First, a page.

33:3 Surely he loves the people; 1
all your holy ones 2 are in your power. 3
And they sit 4 at your feet,
each receiving 5 your words.
33:26 There is no one like God, O Jeshurun, 6
who rides through the sky 7 to help you,
on the clouds in majesty.
33:27 The everlasting God is a refuge,
and underneath you are his eternal arms; 8
he has driven out enemies before you,
and has said, “Destroy!”
33:28 Israel lives in safety,
the fountain of Jacob is quite secure, 9
in a land of grain and new wine;
indeed, its heavens 10 rain down dew. 11
33:29 You have joy, Israel! Who is like you?
You are a people delivered by the Lord,
your protective shield
and your exalted sword.
May your enemies cringe before you;
may you trample on their backs.
1 tc Heb “peoples.” The apparent plural form is probably a misunderstood singular (perhaps with a pronominal suffix) with enclitic mem (ם). See HALOT 838 s.v. עַם B.2.
2 tc Heb “his holy ones.” The third person masculine singular suffix of the Hebrew MT is problematic in light of the second person masculine singular suffix on בְּיָדֶךָ (bÿyadekha, “your hands”). The LXX versions by Lucian and Origen read, therefore, “the holy ones.” The LXX version by Theodotion and the Vulgate, however, presuppose third masculine singular suffix on בְּיָדָיו (bÿyadayv, “his hands”), and thus retain “his holy ones.” The efforts to bring pronominal harmony into the line is commendable but unnecessary given the Hebrew tendency to be untroubled by such grammatical inconsistencies. However, the translation harmonizes the first pronoun with the second so that the referent (the Lord) is clear.
3 tn Heb “hands.” For the problem of the pronoun see note on the term “holy ones” earlier in this verse.
4 tn The Hebrew term תֻּכּוּ (tuku, probably Pual perfect of תָּכָה, takhah) is otherwise unknown. The present translation is based on the reference to feet and, apparently, receiving instruction in God’s words (cf. KJV, ASV). Other options are as follows: NIV “At your feet they all bow down” (cf. NCV, CEV); NLT “They follow in your steps” (cf. NAB, NASB); NRSV “they marched at your heels.”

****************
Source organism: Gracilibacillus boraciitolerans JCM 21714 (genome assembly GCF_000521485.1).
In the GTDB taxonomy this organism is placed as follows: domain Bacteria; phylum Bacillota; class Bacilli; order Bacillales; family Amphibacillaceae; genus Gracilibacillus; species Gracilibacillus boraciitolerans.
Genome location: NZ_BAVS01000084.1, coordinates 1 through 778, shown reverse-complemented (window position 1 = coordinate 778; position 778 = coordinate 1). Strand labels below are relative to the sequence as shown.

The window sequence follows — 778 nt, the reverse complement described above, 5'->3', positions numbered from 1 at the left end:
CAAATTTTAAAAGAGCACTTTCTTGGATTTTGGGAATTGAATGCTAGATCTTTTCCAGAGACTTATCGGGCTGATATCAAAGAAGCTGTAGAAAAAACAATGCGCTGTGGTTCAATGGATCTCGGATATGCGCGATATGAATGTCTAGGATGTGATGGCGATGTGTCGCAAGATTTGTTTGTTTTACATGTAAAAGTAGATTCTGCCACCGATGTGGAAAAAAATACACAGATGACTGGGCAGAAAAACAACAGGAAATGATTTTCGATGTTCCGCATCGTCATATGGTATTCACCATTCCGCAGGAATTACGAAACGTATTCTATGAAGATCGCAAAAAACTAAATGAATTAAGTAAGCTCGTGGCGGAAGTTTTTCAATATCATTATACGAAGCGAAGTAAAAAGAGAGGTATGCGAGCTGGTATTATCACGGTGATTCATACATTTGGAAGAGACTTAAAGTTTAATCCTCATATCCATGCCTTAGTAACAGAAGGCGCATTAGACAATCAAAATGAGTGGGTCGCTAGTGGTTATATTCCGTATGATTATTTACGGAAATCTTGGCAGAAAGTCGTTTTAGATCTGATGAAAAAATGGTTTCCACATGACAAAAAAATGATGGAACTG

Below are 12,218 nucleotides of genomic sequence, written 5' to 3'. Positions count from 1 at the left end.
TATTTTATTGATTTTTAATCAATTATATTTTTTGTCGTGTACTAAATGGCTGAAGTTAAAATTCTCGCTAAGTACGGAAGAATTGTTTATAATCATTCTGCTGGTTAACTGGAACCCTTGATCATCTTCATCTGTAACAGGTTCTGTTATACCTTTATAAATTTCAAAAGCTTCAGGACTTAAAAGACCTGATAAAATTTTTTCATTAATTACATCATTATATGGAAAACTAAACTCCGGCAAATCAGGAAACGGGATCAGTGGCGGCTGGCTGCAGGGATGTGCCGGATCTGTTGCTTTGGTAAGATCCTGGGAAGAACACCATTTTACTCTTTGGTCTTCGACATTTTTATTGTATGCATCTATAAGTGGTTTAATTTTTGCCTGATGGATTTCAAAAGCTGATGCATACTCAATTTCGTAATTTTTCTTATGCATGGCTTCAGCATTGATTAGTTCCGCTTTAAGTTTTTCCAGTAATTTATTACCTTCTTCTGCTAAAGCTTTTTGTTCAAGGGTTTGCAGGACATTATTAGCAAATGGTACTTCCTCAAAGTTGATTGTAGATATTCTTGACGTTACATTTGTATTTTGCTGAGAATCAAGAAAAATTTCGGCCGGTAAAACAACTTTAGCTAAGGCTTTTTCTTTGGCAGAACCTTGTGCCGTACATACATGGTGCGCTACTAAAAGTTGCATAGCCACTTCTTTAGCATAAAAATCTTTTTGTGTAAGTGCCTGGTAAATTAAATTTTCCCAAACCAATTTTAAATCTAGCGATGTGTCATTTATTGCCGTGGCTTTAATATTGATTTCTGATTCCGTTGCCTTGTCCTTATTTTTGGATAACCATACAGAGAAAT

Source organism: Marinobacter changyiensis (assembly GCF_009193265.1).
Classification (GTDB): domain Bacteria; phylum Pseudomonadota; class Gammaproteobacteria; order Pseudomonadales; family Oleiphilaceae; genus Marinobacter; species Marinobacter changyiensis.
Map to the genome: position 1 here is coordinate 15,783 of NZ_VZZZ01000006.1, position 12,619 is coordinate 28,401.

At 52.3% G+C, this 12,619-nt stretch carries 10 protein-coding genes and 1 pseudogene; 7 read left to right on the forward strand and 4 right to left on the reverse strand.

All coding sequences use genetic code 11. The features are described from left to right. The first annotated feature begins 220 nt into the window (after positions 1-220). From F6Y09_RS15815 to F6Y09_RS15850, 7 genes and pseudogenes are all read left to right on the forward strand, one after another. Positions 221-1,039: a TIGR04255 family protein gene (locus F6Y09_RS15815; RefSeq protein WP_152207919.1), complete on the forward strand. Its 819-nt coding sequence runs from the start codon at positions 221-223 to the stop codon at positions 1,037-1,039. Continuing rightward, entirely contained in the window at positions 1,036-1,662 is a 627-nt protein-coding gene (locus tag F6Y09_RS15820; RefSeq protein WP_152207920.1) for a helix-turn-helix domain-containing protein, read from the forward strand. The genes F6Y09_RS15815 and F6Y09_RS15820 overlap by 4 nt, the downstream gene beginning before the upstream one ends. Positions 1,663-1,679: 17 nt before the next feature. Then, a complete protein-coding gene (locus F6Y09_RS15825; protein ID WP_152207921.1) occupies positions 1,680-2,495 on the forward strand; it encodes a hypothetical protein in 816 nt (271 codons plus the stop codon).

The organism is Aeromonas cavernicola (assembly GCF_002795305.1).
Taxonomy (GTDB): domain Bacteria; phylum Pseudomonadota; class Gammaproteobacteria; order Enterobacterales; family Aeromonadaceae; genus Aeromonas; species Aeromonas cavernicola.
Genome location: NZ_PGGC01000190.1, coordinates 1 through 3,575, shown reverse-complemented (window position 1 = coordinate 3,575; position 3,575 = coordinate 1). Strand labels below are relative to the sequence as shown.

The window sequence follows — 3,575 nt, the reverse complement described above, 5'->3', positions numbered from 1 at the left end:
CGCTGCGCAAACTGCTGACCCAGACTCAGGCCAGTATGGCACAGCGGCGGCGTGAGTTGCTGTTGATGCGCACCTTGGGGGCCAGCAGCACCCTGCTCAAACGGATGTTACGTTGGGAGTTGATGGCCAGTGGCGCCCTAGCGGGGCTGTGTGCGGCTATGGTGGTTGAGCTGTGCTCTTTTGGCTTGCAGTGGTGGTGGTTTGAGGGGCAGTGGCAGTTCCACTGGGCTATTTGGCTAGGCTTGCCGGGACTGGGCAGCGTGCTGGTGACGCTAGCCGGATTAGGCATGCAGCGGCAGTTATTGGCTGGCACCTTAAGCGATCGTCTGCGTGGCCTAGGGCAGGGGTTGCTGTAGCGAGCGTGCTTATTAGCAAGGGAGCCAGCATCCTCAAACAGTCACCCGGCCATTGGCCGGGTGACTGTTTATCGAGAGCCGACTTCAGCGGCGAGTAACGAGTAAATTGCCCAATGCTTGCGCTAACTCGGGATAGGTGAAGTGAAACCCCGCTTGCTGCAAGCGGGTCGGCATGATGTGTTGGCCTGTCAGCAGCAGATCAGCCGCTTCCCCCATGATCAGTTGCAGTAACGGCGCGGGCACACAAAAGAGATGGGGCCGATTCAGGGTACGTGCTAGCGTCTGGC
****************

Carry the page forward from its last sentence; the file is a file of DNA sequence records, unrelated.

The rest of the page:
5 tn The singular verbal form in the Hebrew text (lit. “he lifts up”) is understood in a distributive manner, focusing on the action of each individual within the group.
6 sn Jeshurun is a term of affection referring to Israel, derived from the Hebrew verb יָשַׁר (yashar, “be upright”). See note on the term in Deut 32:15.
7 tn Or “(who) rides (on) the heavens” (cf. NIV, NRSV, NLT). This title depicts Israel’s God as sovereign over the elements of the storm (cf. Ps 68:33). The use of the phrase here may be polemical; Moses may be asserting that Israel’s God, not Baal (called the “rider of the clouds” in the Ugaritic myths), is the true divine king (cf. v. 5) who controls the elements of the storm, grants agricultural prosperity, and delivers his people from their enemies. See R. B. Chisholm, Jr., “The Polemic against Baalism in Israel’s Early History and Literature,” BSac 151 (1994): 275.
8 tn Heb “and from under, arms of perpetuity.” The words “you” and “his” are supplied in the translation for clarification. Some have perceived this line to be problematic and have offered alternative translations that differ significantly from the present translation: “He spread out the primeval tent; he extended the ancient canopy” (NAB); “He subdues the ancient gods, shatters the forces of old” (NRSV). These are based on alternate meanings or conjectural emendations rather than textual variants in the
9 tn Heb “all alone.” The idea is that such vital resources as water will some day no longer need protection because God will provide security.
10 tn Or “skies.” The Hebrew term שָׁמַיִם (shamayim) may be translated “heaven(s)” or “sky” depending on the context.
11 tn Or perhaps “drizzle, showers.” See note at Deut 32:2.